ARC review: The Voting Booth by Brandy Colbert

I was sent this book as an advance listening copy via libro.fm for reviewing purposes, but all opinions are my own.

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From Stonewall Award-winning author Brandy Colbert comes an all-in-one-day love story perfect for fans of The Sun is Also A Star.

Marva Sheridan was born ready for this day. She’s always been driven to make a difference in the world, and what better way than to vote in her first election?
Duke Crenshaw is do done with this election. He just wants to get voting over with so he can prepare for his band’s first paying gig tonight.

Only problem? Duke can’t vote.

When Marva sees Duke turned away from their polling place, she takes it upon herself to make sure his vote is counted. She hasn’t spent months doorbelling and registering voters just to see someone denied their right. And that’s how their whirlwind day begins, rushing from precinct to precinct, cutting school, waiting in endless lines, turned away time and again, trying to do one simple thing: vote. They may have started out as strangers, but as Duke and Marva team up to beat a rigged system (and find Marva’s missing cat), it’s clear that there’s more to their connection than a shared mission for democracy.

Romantic and triumphant, The Voting Booth is proof that you can’t sit around waiting for the world to change?but some things are just meant to be.

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★★.5

This was a quick and easy to read novel that takes place within one single (and important) day, election day in the US.

As someone who’s not from the US I had to first let go of some personal feelings I have about being a non-US person reading about US politics in a fictional setting, knowing full well that so rarely US people read or care about real life politics outside their own country. Once I was able to let that go in a way that I was sure it wouldn’t affect my thoughts about the book, I was finally able to enjoy this novel, which highlights some of the many ways in which the US voting system is corrupt and anti-democratic, especially targeting those minorities that are most affected by the results of any given election.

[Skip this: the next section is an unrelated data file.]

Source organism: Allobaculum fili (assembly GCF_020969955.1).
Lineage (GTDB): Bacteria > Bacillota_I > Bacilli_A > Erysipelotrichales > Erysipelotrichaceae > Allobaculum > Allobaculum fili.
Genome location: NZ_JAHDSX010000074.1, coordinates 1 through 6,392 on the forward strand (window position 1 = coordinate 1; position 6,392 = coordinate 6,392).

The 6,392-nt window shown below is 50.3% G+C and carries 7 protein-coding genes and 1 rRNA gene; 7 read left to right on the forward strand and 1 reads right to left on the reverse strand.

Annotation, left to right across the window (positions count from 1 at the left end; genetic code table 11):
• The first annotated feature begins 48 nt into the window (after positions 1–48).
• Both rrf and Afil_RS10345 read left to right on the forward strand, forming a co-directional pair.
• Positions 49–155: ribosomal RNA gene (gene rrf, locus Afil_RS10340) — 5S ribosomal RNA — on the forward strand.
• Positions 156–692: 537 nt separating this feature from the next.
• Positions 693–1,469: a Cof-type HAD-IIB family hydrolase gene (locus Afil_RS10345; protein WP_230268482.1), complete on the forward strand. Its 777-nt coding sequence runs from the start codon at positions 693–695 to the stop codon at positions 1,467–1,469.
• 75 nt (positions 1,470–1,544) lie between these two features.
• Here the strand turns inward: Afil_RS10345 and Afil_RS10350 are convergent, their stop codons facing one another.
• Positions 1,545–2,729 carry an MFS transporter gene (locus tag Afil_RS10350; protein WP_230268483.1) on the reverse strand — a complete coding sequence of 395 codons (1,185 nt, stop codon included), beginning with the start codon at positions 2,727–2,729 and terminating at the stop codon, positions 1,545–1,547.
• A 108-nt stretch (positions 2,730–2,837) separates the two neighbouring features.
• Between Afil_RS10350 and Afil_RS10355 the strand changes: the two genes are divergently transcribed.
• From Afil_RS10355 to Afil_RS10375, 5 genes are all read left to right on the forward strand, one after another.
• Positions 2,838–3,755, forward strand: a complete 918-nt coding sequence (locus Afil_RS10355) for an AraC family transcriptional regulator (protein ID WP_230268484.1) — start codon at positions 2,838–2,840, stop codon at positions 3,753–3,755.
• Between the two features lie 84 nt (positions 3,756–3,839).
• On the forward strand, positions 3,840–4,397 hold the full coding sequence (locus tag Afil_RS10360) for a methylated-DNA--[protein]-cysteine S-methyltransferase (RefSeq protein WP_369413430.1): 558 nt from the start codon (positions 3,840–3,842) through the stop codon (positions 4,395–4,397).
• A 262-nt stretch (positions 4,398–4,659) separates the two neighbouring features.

I wasn’t new to some of the issues here because I have read about voter suppression on twitter threads before, and yet everything seemed so surreal and I completely felt the anger that the people trying vote must feel, knowing full well how much hangs in the balance if not only their own vote but also the votes of so many people like them won’t be counted because of a seriously fucked up system.

This anger is well portrayed in the character of Marva, a Black teen voting for the first time and helping Duke, a biracial Black/white teen also trying to vote for the first time. I really liked the different ways both teens cared about politics and how Marva’s activism reminded Duke of his late brother, and how they could relate to each other in ways they often can’t with other people in their lives.

By far the best about this novel is all the social and systemic issues it highlights, not just related to the election but also generally about being a Black or biracial person in the US, and the ways it points out to the divide in the mentality between people who theoretically have the right ideas but aren’t actually directly affected by a disastrous election result and people whose life could literally depend on it.

I said these are “the best” parts but not in a pleasant way by any means, because if you have any sense of social justice this book will make you angry, whether you’re from the US or not. But it so, so important for especially the target audience (US teens) to see this reality, especially if you’re from a more privileged background, and see that there are ways to do something about it and to help your community, whether it’s driving people to the polls or distributing water and food to people who have been in the line literally all day, and see that Marva and Duke’s reality are the realities of so many people.

This book wasn’t perfect. Seen as a purely YA contemporary, it didn’t manage to sell me on the one-day romance the way that The Sun is Also a Star did, and I didn’t love the overly info-dumpy way in which we got to know the characters, how every single thing they saw sparked an excursus about some random anecdote in their life that marginally related to it. It didn’t help that I also had issues with the audiobook, the narrators weren’t my favorites but also from a technical point of view it was kind of not the best audiobook I’ve listened to (the two narrators had very different volumes and I had to adjust it myself every time they switched, which was very annoying).

But the importance of the political and social issues here and the fact that it was about a Black and a biracial teen fully owning their political agency and letting go of people who ultimately don’t care about how politics affect them largely overcompensated for any mild issue I had with the book and I highly recommend it whether you live in the US or not.

TWs: racism, grief over the loss of a loved one in the past, two scenes in which two Black or biracial people get pulled over by cops

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